J job in current Uni Dis-integrated, but also autonomous, can get on with writing Very little recognition (or recognition as I want it) Opportunity to focus on ecological research Positive in expending energy on writing rather than up/rooting; a neutral-negative drain in role
Work towards being professional writer (p/time academic if need the income) Integrated Scared Very hard when no recognition and lack of support (My PhD uni very poor at this) Will there always be tussle with view of writing as self-indulgent if actually writing about these issues? Positive and full of fear to be overcome; the best potential outcome for all three selves long-term
Work towards academic role in animal studies Integrated but also torn; creative? Rejection of some constructed needs, would focus on my ecological self more Would feed the ecological self more, but at expense of soul self? Negative if not creative, even though ecological self would be prioritised
Work towards role in animal equality charity/investigation Creative? Using my best ‘self’? New areas for belonging and community more in line with values Would feed the ecological self more, but at expense of soul self? Negative if not creative, even though ecological self would be prioritised

Even before filling out the table I had a rush (a faint rush) of… clarity? Feeling? It was simply this: write. Whatever it takes, write. Listening to an interview with Michael Frayn on the World Service last night when he said “Like most writers, probably, the ones I know, I knew I wanted to be a writer long before I knew what I wanted to write about” and it was a very confirming sentence for me, a moment of recognition that the urge to communicate and write is a powerful and valid one.

But… and it’s a question I’ve asked myself before. Really? Do I really want to be a writer of novels as my main professional / creative career? While the world is dissolving? Will it change the world? Where is my belief in this?

At the heart of this, I suppose, is not so much that life is full of hard choices about what will allow me to be both fulfilled and to contribute most to the wellbeing of the world, but the fact that I don’t know, am unclear, on the feelings and cognitions with which I must make those decisions. How do I trust myself enough to make the better decision for myself and for the world? Well, I guess I’ll just have to.

And all these tables and lists are part of the rationalisation of feeling, they come from a place where the tools and language are constructed within the social realm. Back to the dream, then, which is (in David Whyte’s lovely poem ‘What To Remember When Waking’) the “the other more secret, moveable and frighteningly honest world” I was doing well enough where I was, but I was not being excellent (81% for the poem). So I set out flying in search of things: confidence, recognition, achievement. Then in a waking moment I was aware I was searching for these things, and that flying (to/from/away) was a mode of being. And I took this knowledge back into the dream with my. Flying (to/from/away) felt good, it felt exciting and safe. But did I find what I was looking for? Only that previously I had believed that I could fly or not depending on my confidence. Now I knew that I was flying and it was not dependent on my confidence any more, but I had been tricking myself into not realising the reasons why I was flying: to seek out things that should be—that I should realise—are inside me.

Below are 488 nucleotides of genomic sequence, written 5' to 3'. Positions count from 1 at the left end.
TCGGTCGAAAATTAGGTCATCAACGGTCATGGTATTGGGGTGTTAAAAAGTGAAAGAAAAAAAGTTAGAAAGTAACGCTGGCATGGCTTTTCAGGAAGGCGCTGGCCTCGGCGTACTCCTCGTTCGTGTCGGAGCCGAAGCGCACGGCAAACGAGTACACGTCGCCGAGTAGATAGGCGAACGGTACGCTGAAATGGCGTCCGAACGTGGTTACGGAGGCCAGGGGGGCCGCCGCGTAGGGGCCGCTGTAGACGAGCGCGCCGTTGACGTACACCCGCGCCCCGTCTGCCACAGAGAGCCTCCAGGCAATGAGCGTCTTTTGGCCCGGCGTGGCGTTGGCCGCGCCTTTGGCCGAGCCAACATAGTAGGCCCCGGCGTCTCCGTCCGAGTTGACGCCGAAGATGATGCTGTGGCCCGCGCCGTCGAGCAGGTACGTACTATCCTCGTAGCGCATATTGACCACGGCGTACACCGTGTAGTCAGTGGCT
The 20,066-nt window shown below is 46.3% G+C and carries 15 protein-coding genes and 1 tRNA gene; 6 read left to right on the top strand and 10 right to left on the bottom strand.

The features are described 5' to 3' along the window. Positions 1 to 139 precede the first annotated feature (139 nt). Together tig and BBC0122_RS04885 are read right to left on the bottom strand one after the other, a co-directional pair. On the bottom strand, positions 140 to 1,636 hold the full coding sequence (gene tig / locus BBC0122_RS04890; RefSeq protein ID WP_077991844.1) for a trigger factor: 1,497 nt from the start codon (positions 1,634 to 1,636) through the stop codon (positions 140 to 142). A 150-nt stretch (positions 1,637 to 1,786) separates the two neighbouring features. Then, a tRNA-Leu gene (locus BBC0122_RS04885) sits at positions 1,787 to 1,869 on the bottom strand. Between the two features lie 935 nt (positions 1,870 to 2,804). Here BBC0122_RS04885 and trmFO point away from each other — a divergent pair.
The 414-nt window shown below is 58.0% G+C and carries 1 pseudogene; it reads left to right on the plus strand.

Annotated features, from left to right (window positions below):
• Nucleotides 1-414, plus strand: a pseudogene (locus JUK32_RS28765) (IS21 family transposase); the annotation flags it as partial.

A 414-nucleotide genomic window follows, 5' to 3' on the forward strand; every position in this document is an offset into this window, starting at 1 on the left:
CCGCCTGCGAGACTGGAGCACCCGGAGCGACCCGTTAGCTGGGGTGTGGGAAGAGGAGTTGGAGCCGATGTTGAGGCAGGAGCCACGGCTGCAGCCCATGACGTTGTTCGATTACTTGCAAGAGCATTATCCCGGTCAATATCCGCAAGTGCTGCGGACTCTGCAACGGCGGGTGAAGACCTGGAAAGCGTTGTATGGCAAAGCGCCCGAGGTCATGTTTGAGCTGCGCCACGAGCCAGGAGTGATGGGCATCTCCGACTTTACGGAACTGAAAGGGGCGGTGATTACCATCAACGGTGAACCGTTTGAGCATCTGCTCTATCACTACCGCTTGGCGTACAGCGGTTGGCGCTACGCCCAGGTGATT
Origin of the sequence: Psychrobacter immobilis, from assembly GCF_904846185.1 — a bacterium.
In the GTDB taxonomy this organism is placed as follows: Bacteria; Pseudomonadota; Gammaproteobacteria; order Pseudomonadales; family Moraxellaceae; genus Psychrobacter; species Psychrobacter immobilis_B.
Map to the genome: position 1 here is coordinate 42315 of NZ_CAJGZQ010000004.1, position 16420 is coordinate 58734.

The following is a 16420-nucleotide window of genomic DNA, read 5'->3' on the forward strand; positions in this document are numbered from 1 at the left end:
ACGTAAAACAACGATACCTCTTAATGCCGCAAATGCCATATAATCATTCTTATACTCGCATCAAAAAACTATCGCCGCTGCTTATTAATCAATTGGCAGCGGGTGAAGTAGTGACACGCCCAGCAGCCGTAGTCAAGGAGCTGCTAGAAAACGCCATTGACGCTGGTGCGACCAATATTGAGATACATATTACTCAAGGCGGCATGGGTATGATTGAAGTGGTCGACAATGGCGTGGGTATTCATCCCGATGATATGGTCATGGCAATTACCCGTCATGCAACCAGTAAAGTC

Maybe I will listen to my dreams, and my friends, and trust that my intuitions and connections are the things I have created to help me make decisions when my gut isn’t talking.

[Update: I didn’t get the job. And feel relieved. But I did, perhaps, get an allotment!]



  1. emilywilkinson

    Sounds like a useful process to have been through even though you didn’t get the job! I struggled for about four years trying to push myself into a ‘living’ that was related to being an artist, but wasn’t actually that. It turns out that after three jobs, two degrees and starting a business what I need currently is a simple job i.e. one in a café etc where I work for little more than minimum wage but lo and behold my finances begin to flow for the first time in a long time. The universe really does know what’s best for us. I hope your explorations have brought insights to integrate into your current environment…I wonder if you have heard of The Artist’s Way by Julia Cameron? It’s a self directed course but you can also just read it as a book. Very helpful for making small. meaningful changes where you are now.

    • alex lockwood

      Thanks Emily. I’m glad the current job is working for you in all different ways. I think it will be an important year for me with the PhD completed to really see how I can make the most of the present, creatively. I’ve never read Julia Cameron, but have read lots of Natalie Goldberg and other more specific writers’ books on creativity and artistry. Will take a look at her, finally!